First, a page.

What can I do about it?

Few CEOs would knowingly pay such inflated prices for any other element of their business supply chain, yet they continue to foot an exorbitant bill for health care, which is no different than any other service or product they purchase for their business.

It is time for C-suite leaders to take action on behalf of their business, their employees, their city and their country. It’s time to step up and demand change and accountability, which can only come from a collective C-suite voice.

Known solutions exists. We must eliminate the inefficient and wasteful system focused on disease that prioritizes tests and procedures. It needs to be replaced with a focus on advanced primary care with referral to specialists based on value that also emphasizes the importance of mental health services. We must reduce the outrageously high prices Americans pay for drugs compared to the rest of the world and reduce the price discrimination faced by those with private health insurance paying roughly 300% what Medicare pays for the same services.

Some health care industry players have benefited greatly from the status quo at the expense of employers and are openly resistant to change. The tools, data and information needed to demand a value-based health care system are now available to employers and their intermediaries. Those best positioned to drive this needed transformation are employers, but it will not happen without C-suite engagement and resolve.

Employers Continue to Lead through the COVID-19 Pandemic

September 2nd, 2021
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Throughout the COVID-19 pandemic, employers have stepped up to lead, taking the actions necessary to protect their employees and their businesses. And the recent trend of vaccine mandates and incentives is just the latest example of that.

A plurality of PBGH’s nearly 40 members of large private employers and public health care purchasers have already mandated COVID-19 vaccinations for their employees. One of the first was Walmart, with The Walt Disney Company and others following soon behind.

With full FDA approval of one COVID-19 vaccine, more employers will likely adopt mandates, incentives and penalties to encourage their employees to become vaccinated, particularly since other mitigation measures — ongoing testing, wearing masks, limited employees onsite – would likely be needed for years to come. The administrative burden of these approaches is expensive and disruptive.

Still, Delta Airlines recently announced that unvaccinated employees will face a health insurance surcharge of $200 per month, bringing fresh questions about additional steps employers are likely to take to encourage employees to get vaccinated.

“It’s very much like smoking surcharges, and it is not unreasonable,” Elizabeth Mitchell, PBGH CEO told Yahoo Finance. “People can choose to smoke. They can choose to be unvaccinated. But that comes with additional costs for health care, and companies are paying those costs. Families are paying those costs because they hit everybody’s premiums. So, it is not unreasonable to expect those who are incurring greater costs to actually contribute more.”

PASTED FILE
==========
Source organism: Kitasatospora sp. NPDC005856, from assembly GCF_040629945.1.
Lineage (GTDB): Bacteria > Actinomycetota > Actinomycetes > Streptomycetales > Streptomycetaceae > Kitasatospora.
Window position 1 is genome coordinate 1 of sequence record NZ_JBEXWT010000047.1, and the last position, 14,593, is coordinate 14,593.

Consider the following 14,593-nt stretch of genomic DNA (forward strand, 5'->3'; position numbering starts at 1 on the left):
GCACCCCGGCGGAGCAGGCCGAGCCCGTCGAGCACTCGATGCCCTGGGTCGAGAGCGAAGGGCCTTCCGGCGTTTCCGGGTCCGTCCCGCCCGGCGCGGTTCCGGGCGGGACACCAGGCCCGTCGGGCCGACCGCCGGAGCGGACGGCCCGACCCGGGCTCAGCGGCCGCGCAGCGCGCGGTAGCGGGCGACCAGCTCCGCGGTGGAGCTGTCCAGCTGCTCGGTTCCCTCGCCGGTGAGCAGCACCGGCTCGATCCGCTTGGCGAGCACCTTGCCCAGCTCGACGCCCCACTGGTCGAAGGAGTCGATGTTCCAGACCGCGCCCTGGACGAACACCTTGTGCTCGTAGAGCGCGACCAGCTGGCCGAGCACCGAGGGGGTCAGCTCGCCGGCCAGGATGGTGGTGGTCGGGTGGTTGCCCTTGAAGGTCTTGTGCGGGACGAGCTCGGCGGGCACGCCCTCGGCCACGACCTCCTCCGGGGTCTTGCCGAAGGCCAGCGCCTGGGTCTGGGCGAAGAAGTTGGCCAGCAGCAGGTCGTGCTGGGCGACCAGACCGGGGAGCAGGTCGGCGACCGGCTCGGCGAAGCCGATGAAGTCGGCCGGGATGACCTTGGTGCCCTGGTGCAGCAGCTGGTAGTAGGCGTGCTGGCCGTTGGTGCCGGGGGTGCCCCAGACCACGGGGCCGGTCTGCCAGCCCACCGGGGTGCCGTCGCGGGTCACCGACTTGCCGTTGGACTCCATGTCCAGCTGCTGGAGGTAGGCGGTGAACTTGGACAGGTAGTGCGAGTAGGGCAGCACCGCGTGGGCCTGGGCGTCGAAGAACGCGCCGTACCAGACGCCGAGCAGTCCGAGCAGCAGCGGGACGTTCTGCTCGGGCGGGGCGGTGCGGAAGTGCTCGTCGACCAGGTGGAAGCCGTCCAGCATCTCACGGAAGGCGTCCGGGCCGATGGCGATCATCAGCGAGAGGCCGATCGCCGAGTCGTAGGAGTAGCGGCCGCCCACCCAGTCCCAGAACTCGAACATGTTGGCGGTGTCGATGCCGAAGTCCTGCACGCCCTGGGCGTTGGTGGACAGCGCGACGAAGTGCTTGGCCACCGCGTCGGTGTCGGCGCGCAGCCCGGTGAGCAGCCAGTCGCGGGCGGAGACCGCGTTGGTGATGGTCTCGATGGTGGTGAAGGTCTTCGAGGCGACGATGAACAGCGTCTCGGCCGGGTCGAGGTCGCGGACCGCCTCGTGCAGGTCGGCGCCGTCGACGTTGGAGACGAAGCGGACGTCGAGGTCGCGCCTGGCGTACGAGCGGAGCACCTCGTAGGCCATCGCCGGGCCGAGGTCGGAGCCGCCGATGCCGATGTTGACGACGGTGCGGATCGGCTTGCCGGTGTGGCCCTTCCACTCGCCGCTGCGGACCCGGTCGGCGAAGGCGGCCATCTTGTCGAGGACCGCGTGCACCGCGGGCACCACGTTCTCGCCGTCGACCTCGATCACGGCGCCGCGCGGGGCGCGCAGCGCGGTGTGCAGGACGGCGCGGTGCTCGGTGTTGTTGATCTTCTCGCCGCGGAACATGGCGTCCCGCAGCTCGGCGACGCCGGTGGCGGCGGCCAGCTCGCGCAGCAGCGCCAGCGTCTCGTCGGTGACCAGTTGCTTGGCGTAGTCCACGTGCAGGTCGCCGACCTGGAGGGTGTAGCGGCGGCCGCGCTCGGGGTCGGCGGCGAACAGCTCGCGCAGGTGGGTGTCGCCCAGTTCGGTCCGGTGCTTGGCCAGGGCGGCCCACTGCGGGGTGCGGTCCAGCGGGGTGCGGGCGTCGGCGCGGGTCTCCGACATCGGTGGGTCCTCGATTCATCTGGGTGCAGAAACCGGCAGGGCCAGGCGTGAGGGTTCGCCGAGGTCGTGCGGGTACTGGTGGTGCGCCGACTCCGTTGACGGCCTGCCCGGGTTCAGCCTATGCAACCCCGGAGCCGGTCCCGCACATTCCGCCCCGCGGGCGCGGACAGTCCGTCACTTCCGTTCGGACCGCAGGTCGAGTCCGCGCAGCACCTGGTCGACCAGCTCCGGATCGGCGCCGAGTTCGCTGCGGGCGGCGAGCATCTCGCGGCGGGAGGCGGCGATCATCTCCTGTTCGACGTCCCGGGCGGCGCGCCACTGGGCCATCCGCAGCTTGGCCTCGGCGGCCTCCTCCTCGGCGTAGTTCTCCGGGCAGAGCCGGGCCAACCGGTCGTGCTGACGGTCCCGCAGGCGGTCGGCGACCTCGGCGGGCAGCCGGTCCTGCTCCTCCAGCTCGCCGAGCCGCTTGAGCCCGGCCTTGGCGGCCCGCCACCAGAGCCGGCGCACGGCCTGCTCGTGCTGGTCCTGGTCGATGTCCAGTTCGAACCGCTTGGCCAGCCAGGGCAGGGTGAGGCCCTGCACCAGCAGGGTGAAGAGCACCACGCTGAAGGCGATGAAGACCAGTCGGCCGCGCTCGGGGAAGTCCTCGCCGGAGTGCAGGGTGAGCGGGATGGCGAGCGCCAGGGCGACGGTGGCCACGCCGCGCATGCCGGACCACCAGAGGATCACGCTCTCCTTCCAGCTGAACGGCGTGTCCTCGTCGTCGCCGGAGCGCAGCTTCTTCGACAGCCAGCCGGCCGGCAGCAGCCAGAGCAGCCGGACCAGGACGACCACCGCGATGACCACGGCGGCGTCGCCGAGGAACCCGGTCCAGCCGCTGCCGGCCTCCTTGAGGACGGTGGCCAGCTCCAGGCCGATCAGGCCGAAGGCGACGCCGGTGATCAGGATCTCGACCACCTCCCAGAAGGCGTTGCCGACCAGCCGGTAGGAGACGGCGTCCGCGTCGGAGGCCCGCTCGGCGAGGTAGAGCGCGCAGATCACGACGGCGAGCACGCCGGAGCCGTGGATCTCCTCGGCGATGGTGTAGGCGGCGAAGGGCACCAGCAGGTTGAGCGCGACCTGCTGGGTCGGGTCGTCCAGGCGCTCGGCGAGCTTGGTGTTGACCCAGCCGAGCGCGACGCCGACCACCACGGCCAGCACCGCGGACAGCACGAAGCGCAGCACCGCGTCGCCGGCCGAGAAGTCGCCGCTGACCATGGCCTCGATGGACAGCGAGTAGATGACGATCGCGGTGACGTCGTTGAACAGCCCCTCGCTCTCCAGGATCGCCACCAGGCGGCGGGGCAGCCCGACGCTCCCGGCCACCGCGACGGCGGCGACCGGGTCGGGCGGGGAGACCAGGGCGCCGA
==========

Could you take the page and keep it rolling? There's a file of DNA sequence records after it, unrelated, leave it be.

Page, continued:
Keeping the Workforce Safe

Having employees vaccinated is in the best interest of the workforce. Employers offer health benefits to keep their workforce healthy and to attract and retain talent, and people want to know that they are working in a company where they will be safe.

We also cannot overlook the cost of what are avoidable illnesses and the massive economic crisis this presents to employers and American workers alike. The average hospitalization cost for COVID-19 for a privately insured patient is over $30,000. In June and July alone, COVID-19 hospitalizations among unvaccinated adults cost the U.S. health system roughly $2.3 billion. Large employers who are self-insured are paying those bills – and ultimately, so are American workers — who will see those costs reflected in their health insurance premiums. Those added costs also come out of wages and job growth, which ultimately hurts employees and their families.

The expectation that employees will be vaccinated before showing up for work, is shared by businesses and the American public alike. A recent USA Today and Ipsos poll reported 62% of participants support employers requiring workers to be vaccinated.

Practical Steps to Encourage Employees to Get Vaccinated

Beyond mandates and surcharges, there are practical policies employers can put in place to encourage employee vaccination rates. In a new report based on the insights from qualitative research, The Commonwealth Fund offers recommendations for employers contemplating COVID-19 vaccination requirements for their employees:

Click here for more information about these recommendations and how to apply them.

The human toll of COVID-19 on families has been enormous and employers understand they are in a position to lead and to make a meaningful difference for the health of their employees, communities and country.

We’ve seen PBGH members along with other businesses engage in a public-private partnership in which companies have joined state and federal governments in efforts to get more Americans vaccinated and to keep their communities safe. That’s what is required to put this pandemic behind us and get our economy and country back on track.